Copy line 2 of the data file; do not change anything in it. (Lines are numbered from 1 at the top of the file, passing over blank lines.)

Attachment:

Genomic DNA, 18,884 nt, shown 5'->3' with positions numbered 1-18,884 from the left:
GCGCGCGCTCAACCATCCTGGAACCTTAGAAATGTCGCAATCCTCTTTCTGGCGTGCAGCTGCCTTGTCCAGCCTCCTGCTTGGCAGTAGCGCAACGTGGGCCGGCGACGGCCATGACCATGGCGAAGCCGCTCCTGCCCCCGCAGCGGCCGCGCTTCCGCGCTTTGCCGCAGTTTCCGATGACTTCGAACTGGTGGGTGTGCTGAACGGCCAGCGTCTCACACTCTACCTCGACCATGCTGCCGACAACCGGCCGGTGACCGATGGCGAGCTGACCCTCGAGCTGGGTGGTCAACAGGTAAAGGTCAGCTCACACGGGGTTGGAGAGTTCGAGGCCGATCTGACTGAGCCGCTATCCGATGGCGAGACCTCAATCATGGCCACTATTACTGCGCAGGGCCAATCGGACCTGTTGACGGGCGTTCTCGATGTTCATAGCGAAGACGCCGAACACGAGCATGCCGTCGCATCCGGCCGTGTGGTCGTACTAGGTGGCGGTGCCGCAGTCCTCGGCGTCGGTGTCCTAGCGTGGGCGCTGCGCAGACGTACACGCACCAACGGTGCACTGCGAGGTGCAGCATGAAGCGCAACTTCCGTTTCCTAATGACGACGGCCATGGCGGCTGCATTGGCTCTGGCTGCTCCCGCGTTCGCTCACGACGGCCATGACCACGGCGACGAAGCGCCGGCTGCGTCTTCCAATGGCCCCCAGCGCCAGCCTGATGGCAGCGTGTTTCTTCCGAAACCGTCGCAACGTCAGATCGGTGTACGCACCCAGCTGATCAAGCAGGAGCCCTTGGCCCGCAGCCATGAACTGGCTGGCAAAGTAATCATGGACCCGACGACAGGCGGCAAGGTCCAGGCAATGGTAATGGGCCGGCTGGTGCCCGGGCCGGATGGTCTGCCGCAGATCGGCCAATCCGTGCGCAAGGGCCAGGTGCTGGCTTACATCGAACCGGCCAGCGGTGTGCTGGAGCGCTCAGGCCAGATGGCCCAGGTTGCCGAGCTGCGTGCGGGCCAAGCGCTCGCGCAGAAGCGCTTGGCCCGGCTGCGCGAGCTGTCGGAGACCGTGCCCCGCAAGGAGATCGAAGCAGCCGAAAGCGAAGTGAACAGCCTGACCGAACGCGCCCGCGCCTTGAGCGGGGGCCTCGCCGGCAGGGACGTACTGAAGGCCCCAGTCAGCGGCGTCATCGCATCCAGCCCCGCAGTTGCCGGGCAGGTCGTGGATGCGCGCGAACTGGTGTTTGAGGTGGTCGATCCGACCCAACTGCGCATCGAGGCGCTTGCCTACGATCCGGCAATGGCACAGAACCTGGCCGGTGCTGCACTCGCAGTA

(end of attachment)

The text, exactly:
GCGCGCGCTCAACCATCCTGGAACCTTAGAAATGTCGCAATCCTCTTTCTGGCGTGCAGCTGCCTTGTCCAGCCTCCTGCTTGGCAGTAGCGCAACGTGGGCCGGCGACGGCCATGACCATGGCGAAGCCGCTCCTGCCCCCGCAGCGGCCGCGCTTCCGCGCTTTGCCGCAGTTTCCGATGACTTCGAACTGGTGGGTGTGCTGAACGGCCAGCGTCTCACACTCTACCTCGACCATGCTGCCGACAACCGGCCGGTGACCGATGGCGAGCTGACCCTCGAGCTGGGTGGTCAACAGGTAAAGGTCAGCTCACACGGGGTTGGAGAGTTCGAGGCCGATCTGACTGAGCCGCTATCCGATGGCGAGACCTCAATCATGGCCACTATTACTGCGCAGGGCCAATCGGACCTGTTGACGGGCGTTCTCGATGTTCATAGCGAAGACGCCGAACACGAGCATGCCGTCGCATCCGGCCGTGTGGTCGTACTAGGTGGCGGTGCCGCAGTCCTCGGCGTCGGTGTCCTAGCGTGGGCGCTGCGCAGACGTACACGCACCAACGGTGCACTGCGAGGTGCAGCATGAAGCGCAACTTCCGTTTCCTAATGACGACGGCCATGGCGGCTGCATTGGCTCTGGCTGCTCCCGCGTTCGCTCACGACGGCCATGACCACGGCGACGAAGCGCCGGCTGCGTCTTCCAATGGCCCCCAGCGCCAGCCTGATGGCAGCGTGTTTCTTCCGAAACCGTCGCAACGTCAGATCGGTGTACGCACCCAGCTGATCAAGCAGGAGCCCTTGGCCCGCAGCCATGAACTGGCTGGCAAAGTAATCATGGACCCGACGACAGGCGGCAAGGTCCAGGCAATGGTAATGGGCCGGCTGGTGCCCGGGCCGGATGGTCTGCCGCAGATCGGCCAATCCGTGCGCAAGGGCCAGGTGCTGGCTTACATCGAACCGGCCAGCGGTGTGCTGGAGCGCTCAGGCCAGATGGCCCAGGTTGCCGAGCTGCGTGCGGGCCAAGCGCTCGCGCAGAAGCGCTTGGCCCGGCTGCGCGAGCTGTCGGAGACCGTGCCCCGCAAGGAGATCGAAGCAGCCGAAAGCGAAGTGAACAGCCTGACCGAACGCGCCCGCGCCTTGAGCGGGGGCCTCGCCGGCAGGGACGTACTGAAGGCCCCAGTCAGCGGCGTCATCGCATCCAGCCCCGCAGTTGCCGGGCAGGTCGTGGATGCGCGCGAACTGGTGTTTGAGGTGGTCGATCCGACCCAACTGCGCATCGAGGCGCTTGCCTACGATCCGGCAATGGCACAGAACCTGGCCGGTGCTGCACTCGCAGTA